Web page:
selective indexing

selective uniqueness

Design to perform – function based indexes

create index emp_lower_ename on emp (lower(ename));

design to perform bitmap indexes
Used for low-cardinality columns

Good for multiple where conditions (logical bit-wise operations can be used to combine bitmaps)

Use minimal storage space

Good for very large tables

Design to perform – bitmap indexes

create bitmap index emp_ix on emp (deptno));

  • Updates to key columns are very expensive
  • Not suitable for OLTP applications with large number of concurrent transactions modifying the data
design to perform domain indexes
Extensible indexing

Allow third-party company to create new index type

Enable indexing customized complex data types such as documents or spatial data

Most popular: Oracle Text (Intermedia):

Design to perform - domain indexes

create index emp_cv on emp(cv) indextype is ctxsys.context;

select * from emp where contains (cv, 'oracle near tuning WITHIN PARAGRAPH')>0;

don t be too generic
Careful with:

generic data models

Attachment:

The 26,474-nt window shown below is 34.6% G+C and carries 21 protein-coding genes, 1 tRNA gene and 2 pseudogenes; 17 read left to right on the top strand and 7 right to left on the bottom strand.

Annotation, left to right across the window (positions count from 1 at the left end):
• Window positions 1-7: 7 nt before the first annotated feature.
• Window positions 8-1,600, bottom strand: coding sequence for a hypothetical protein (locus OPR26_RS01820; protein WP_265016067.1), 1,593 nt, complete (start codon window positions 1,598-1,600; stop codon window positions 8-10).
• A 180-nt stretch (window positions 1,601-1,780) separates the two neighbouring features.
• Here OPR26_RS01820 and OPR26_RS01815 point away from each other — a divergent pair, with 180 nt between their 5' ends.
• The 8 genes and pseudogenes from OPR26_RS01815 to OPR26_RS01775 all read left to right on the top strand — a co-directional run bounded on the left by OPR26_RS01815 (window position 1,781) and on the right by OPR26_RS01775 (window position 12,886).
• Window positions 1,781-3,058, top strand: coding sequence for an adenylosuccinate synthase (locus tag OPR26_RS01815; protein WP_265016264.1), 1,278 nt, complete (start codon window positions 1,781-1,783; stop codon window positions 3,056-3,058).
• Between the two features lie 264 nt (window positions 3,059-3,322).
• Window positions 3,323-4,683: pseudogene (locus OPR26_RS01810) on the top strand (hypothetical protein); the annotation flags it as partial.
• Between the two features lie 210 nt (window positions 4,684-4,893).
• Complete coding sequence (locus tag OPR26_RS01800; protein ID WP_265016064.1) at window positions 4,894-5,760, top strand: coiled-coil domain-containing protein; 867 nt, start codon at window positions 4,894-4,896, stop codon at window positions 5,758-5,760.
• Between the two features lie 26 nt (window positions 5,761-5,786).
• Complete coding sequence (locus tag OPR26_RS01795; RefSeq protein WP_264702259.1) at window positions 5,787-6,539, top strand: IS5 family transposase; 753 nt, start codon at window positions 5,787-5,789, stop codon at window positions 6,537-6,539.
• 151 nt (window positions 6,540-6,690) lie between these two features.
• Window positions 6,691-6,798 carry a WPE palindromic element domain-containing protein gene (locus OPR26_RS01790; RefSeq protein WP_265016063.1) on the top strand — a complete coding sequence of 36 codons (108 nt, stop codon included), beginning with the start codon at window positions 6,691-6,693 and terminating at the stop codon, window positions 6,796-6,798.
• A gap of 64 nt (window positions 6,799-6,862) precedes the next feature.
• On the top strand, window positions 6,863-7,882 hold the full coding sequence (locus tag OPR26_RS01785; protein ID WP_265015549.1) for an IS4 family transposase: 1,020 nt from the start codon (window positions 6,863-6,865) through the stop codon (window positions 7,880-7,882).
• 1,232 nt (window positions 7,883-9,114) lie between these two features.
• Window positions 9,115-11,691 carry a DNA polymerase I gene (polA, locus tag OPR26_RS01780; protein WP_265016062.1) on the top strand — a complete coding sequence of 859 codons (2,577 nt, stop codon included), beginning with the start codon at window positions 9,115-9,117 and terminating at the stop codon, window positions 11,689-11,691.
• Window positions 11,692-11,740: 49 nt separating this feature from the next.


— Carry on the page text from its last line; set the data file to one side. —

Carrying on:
excessive column sizes „just in case”

database abstraction layers

database independency

Don’t be too generic
test before going into production
Check how your application performs under stress,

with 10, 100, 1000 users (concurrency)

doing real work.

Be careful about stubbed out API’s.

Keep your tests for the future.

Test before going into production
exercises
Ex. 1. Checking execution plans

Ex. 2. Managing statistics

Ex. 3. Using indexes

Ex. 4. Bind variables

Ex. 5. Autotrace and tuning problems

Look for tuning_exercises.zip on CD.

Exercises
references
http://oradoc/

Concepts

Performance Tuning Guide and Reference

...

Tom Kyte’s

„Effective Oracle by Design”

http://asktom.oracle.com

http://computing-colloquia.web.cern.ch/computing-colloquia/past.htm#2005

CERN Database Tutorials & workshop materials

References